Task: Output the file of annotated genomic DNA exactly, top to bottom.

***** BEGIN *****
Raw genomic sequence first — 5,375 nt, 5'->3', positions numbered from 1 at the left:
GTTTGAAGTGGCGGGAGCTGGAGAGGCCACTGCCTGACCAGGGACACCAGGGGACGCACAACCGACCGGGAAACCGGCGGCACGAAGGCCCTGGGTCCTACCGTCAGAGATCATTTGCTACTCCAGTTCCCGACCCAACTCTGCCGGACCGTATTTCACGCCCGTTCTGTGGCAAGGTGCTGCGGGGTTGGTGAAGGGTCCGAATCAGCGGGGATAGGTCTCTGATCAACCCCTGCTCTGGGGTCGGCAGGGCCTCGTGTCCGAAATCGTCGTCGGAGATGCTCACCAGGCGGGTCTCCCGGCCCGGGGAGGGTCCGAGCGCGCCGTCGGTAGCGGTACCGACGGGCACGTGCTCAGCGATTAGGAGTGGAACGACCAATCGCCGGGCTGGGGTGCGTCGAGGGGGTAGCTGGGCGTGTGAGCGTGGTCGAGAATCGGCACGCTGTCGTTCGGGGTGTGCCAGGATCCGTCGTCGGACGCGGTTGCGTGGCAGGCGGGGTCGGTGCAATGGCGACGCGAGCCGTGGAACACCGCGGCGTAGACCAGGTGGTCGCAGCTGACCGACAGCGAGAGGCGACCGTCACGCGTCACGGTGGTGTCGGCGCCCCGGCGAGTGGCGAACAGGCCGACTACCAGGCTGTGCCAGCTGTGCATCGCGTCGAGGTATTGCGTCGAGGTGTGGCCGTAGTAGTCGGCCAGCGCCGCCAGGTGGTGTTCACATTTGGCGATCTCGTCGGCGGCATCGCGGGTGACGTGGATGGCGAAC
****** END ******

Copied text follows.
Raw genomic sequence first — 5,375 nt, 5'->3', positions numbered from 1 at the left:
GTTTGAAGTGGCGGGAGCTGGAGAGGCCACTGCCTGACCAGGGACACCAGGGGACGCACAACCGACCGGGAAACCGGCGGCACGAAGGCCCTGGGTCCTACCGTCAGAGATCATTTGCTACTCCAGTTCCCGACCCAACTCTGCCGGACCGTATTTCACGCCCGTTCTGTGGCAAGGTGCTGCGGGGTTGGTGAAGGGTCCGAATCAGCGGGGATAGGTCTCTGATCAACCCCTGCTCTGGGGTCGGCAGGGCCTCGTGTCCGAAATCGTCGTCGGAGATGCTCACCAGGCGGGTCTCCCGGCCCGGGGAGGGTCCGAGCGCGCCGTCGGTAGCGGTACCGACGGGCACGTGCTCAGCGATTAGGAGTGGAACGACCAATCGCCGGGCTGGGGTGCGTCGAGGGGGTAGCTGGGCGTGTGAGCGTGGTCGAGAATCGGCACGCTGTCGTTCGGGGTGTGCCAGGATCCGTCGTCGGACGCGGTTGCGTGGCAGGCGGGGTCGGTGCAATGGCGACGCGAGCCGTGGAACACCGCGGCGTAGACCAGGTGGTCGCAGCTGACCGACAGCGAGAGGCGACCGTCACGCGTCACGGTGGTGTCGGCGCCCCGGCGAGTGGCGAACAGGCCGACTACCAGGCTGTGCCAGCTGTGCATCGCGTCGAGGTATTGCGTCGAGGTGTGGCCGTAGTAGTCGGCCAGCGCCGCCAGGTGGTGTTCACATTTGGCGATCTCGTCGGCGGCATCGCGGGTGACGTGGATGGCGAAC